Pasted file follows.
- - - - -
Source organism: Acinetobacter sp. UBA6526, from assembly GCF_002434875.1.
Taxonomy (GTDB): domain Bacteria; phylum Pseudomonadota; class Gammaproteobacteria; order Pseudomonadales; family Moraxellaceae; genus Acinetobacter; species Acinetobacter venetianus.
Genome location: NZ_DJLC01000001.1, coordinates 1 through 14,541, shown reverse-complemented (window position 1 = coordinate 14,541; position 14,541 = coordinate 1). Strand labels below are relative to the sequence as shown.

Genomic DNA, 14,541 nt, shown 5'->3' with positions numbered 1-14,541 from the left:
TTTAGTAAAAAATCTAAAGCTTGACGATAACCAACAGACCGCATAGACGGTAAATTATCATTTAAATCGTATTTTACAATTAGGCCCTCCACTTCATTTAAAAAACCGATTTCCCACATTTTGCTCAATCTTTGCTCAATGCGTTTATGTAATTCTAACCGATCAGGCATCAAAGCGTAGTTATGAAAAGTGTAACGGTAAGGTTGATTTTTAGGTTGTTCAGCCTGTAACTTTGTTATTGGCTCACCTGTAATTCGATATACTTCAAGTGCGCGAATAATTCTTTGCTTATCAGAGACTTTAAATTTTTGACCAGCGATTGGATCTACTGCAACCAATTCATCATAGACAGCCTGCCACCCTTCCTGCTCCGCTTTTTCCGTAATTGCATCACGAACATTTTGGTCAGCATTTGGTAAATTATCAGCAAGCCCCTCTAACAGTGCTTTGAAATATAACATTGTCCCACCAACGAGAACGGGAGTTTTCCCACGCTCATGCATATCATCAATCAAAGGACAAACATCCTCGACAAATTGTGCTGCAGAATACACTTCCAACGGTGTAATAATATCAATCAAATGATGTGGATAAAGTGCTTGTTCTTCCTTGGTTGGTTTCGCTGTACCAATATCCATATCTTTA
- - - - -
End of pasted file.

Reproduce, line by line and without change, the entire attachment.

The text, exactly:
Source organism: Acinetobacter sp. UBA6526, from assembly GCF_002434875.1.
Taxonomy (GTDB): domain Bacteria; phylum Pseudomonadota; class Gammaproteobacteria; order Pseudomonadales; family Moraxellaceae; genus Acinetobacter; species Acinetobacter venetianus.
Genome location: NZ_DJLC01000001.1, coordinates 1 through 14,541, shown reverse-complemented (window position 1 = coordinate 14,541; position 14,541 = coordinate 1). Strand labels below are relative to the sequence as shown.

Genomic DNA, 14,541 nt, shown 5'->3' with positions numbered 1-14,541 from the left:
TTTAGTAAAAAATCTAAAGCTTGACGATAACCAACAGACCGCATAGACGGTAAATTATCATTTAAATCGTATTTTACAATTAGGCCCTCCACTTCATTTAAAAAACCGATTTCCCACATTTTGCTCAATCTTTGCTCAATGCGTTTATGTAATTCTAACCGATCAGGCATCAAAGCGTAGTTATGAAAAGTGTAACGGTAAGGTTGATTTTTAGGTTGTTCAGCCTGTAACTTTGTTATTGGCTCACCTGTAATTCGATATACTTCAAGTGCGCGAATAATTCTTTGCTTATCAGAGACTTTAAATTTTTGACCAGCGATTGGATCTACTGCAACCAATTCATCATAGACAGCCTGCCACCCTTCCTGCTCCGCTTTTTCCGTAATTGCATCACGAACATTTTGGTCAGCATTTGGTAAATTATCAGCAAGCCCCTCTAACAGTGCTTTGAAATATAACATTGTCCCACCAACGAGAACGGGAGTTTTCCCACGCTCATGCATATCATCAATCAAAGGACAAACATCCTCGACAAATTGTGCTGCAGAATACACTTCCAACGGTGTAATAATATCAATCAAATGATGTGGATAAAGTGCTTGTTCTTCCTTGGTTGGTTTCGCTGTACCAATATCCATATCTTTA